Early in my real estate career I helped a buyer that absolutely fell in love with a Midtown Phoenix condo that I just had to show them. My buyer was active duty military and was using the coveted VA loan to purchase as it was 100% financing and offered the flexibility of not having to pay a lot out of pocket to purchase. Little did I know, the property was considered “Non-Warrantable”, and did not qualify for both FHA or VA financing. As you can imagine, my buyer was pretty bummed and arguably, I felt I could have done more to help them out if I had only known what I didn’t know. So what should I have known that could have kept my client out of that very disappointing (and embarrassing) situation?
A warrantable condo, also known as a warrantable condominium, refers to a type of condominium that meets specific eligibility criteria set by mortgage lenders or government-sponsored enterprises (GSEs) such as Fannie Mae or Freddie Mac.
In the context of mortgage financing, these eligibility criteria are established to assess the level of risk associated with lending on a particular condominium project. Lenders consider warrantable condos to be less risky, making it easier for buyers to obtain financing.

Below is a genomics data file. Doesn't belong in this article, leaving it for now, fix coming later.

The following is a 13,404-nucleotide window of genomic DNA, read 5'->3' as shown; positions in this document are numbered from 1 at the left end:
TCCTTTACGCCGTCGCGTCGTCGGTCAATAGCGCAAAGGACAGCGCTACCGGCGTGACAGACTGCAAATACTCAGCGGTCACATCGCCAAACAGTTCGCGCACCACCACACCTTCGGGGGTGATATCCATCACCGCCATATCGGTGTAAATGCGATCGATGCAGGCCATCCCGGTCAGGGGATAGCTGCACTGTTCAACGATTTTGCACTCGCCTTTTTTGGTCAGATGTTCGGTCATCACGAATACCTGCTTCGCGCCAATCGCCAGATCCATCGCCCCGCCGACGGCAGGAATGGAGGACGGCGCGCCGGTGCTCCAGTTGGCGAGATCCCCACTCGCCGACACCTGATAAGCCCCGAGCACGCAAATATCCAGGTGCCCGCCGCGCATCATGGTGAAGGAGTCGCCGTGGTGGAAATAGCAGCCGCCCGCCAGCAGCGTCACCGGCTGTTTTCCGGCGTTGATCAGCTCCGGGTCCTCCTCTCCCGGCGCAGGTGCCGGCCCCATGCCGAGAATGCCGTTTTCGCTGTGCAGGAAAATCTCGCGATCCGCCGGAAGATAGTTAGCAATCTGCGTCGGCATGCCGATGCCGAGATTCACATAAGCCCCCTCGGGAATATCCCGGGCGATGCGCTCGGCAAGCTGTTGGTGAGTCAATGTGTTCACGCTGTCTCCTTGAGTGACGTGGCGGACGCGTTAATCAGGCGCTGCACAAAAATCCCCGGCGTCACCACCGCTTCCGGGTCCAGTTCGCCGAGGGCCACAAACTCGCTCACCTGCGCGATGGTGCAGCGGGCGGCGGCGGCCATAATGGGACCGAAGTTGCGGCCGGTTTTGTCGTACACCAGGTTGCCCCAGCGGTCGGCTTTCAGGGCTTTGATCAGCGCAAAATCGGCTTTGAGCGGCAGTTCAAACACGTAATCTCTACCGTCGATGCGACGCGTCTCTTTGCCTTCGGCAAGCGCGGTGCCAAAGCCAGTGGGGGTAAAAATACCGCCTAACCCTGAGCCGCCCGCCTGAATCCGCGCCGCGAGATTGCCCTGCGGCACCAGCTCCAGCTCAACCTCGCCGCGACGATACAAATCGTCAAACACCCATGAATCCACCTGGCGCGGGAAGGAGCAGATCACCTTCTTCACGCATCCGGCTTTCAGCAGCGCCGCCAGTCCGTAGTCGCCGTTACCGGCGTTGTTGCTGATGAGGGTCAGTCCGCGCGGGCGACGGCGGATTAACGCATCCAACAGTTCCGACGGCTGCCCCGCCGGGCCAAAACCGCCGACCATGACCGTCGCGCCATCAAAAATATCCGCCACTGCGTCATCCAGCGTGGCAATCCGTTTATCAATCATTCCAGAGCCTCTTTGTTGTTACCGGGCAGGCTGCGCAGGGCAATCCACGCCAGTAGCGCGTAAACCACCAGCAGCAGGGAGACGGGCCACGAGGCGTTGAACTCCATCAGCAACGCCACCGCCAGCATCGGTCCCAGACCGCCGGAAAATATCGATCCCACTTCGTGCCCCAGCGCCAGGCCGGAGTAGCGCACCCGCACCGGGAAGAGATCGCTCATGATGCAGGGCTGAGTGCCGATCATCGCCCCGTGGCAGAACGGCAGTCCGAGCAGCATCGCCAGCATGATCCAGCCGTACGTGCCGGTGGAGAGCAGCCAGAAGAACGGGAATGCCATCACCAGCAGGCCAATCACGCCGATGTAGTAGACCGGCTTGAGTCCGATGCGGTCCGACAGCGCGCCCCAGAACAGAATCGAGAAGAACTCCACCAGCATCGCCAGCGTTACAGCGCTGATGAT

To qualify as warrantable, a condominium project must typically meet several requirements, including:
Meeting these criteria allows a condominium project to be classified as warrantable, meaning that it is eligible for conventional mortgage financing. This distinction is important because it gives potential buyers more options for obtaining loans and generally offers more favorable terms and interest rates compared to non-warrantable condos. To find out if a property is warrantable or not, contact your preferred lender as they can find out quickly as they should have access to records specifying whether or not the condo qualifies.